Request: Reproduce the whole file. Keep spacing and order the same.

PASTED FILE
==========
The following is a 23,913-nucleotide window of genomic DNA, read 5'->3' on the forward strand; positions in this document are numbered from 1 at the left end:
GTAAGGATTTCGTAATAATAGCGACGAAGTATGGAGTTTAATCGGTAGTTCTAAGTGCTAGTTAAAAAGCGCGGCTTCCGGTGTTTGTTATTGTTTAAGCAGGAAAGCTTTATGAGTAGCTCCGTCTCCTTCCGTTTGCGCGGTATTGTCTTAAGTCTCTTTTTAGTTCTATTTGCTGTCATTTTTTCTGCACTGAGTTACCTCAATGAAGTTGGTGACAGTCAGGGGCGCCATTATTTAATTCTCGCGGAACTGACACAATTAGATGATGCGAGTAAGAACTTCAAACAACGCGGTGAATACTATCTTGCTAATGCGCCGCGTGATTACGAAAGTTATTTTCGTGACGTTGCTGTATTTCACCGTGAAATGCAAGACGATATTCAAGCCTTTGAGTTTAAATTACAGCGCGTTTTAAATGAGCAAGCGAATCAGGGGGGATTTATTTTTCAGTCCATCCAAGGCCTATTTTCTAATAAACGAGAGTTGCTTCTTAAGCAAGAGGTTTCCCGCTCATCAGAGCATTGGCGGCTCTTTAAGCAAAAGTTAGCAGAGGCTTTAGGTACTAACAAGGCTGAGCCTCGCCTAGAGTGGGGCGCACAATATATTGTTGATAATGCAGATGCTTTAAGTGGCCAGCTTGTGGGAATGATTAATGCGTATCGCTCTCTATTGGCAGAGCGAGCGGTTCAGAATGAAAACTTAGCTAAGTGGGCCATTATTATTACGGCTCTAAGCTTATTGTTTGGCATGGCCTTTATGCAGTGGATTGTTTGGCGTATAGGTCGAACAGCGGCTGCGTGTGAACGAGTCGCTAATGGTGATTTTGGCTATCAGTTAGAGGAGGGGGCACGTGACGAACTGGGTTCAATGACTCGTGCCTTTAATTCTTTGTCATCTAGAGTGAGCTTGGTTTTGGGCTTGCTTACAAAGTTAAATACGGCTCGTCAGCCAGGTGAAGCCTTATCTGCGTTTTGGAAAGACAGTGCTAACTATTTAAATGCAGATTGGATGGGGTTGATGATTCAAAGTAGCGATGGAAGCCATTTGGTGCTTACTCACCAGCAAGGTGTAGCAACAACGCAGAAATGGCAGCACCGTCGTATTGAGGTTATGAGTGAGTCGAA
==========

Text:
The following is a 23,913-nucleotide window of genomic DNA, read 5'->3' on the forward strand; positions in this document are numbered from 1 at the left end:
GTAAGGATTTCGTAATAATAGCGACGAAGTATGGAGTTTAATCGGTAGTTCTAAGTGCTAGTTAAAAAGCGCGGCTTCCGGTGTTTGTTATTGTTTAAGCAGGAAAGCTTTATGAGTAGCTCCGTCTCCTTCCGTTTGCGCGGTATTGTCTTAAGTCTCTTTTTAGTTCTATTTGCTGTCATTTTTTCTGCACTGAGTTACCTCAATGAAGTTGGTGACAGTCAGGGGCGCCATTATTTAATTCTCGCGGAACTGACACAATTAGATGATGCGAGTAAGAACTTCAAACAACGCGGTGAATACTATCTTGCTAATGCGCCGCGTGATTACGAAAGTTATTTTCGTGACGTTGCTGTATTTCACCGTGAAATGCAAGACGATATTCAAGCCTTTGAGTTTAAATTACAGCGCGTTTTAAATGAGCAAGCGAATCAGGGGGGATTTATTTTTCAGTCCATCCAAGGCCTATTTTCTAATAAACGAGAGTTGCTTCTTAAGCAAGAGGTTTCCCGCTCATCAGAGCATTGGCGGCTCTTTAAGCAAAAGTTAGCAGAGGCTTTAGGTACTAACAAGGCTGAGCCTCGCCTAGAGTGGGGCGCACAATATATTGTTGATAATGCAGATGCTTTAAGTGGCCAGCTTGTGGGAATGATTAATGCGTATCGCTCTCTATTGGCAGAGCGAGCGGTTCAGAATGAAAACTTAGCTAAGTGGGCCATTATTATTACGGCTCTAAGCTTATTGTTTGGCATGGCCTTTATGCAGTGGATTGTTTGGCGTATAGGTCGAACAGCGGCTGCGTGTGAACGAGTCGCTAATGGTGATTTTGGCTATCAGTTAGAGGAGGGGGCACGTGACGAACTGGGTTCAATGACTCGTGCCTTTAATTCTTTGTCATCTAGAGTGAGCTTGGTTTTGGGCTTGCTTACAAAGTTAAATACGGCTCGTCAGCCAGGTGAAGCCTTATCTGCGTTTTGGAAAGACAGTGCTAACTATTTAAATGCAGATTGGATGGGGTTGATGATTCAAAGTAGCGATGGAAGCCATTTGGTGCTTACTCACCAGCAAGGTGTAGCAACAACGCAGAAATGGCAGCACCGTCGTATTGAGGTTATGAGTGAGTCGAA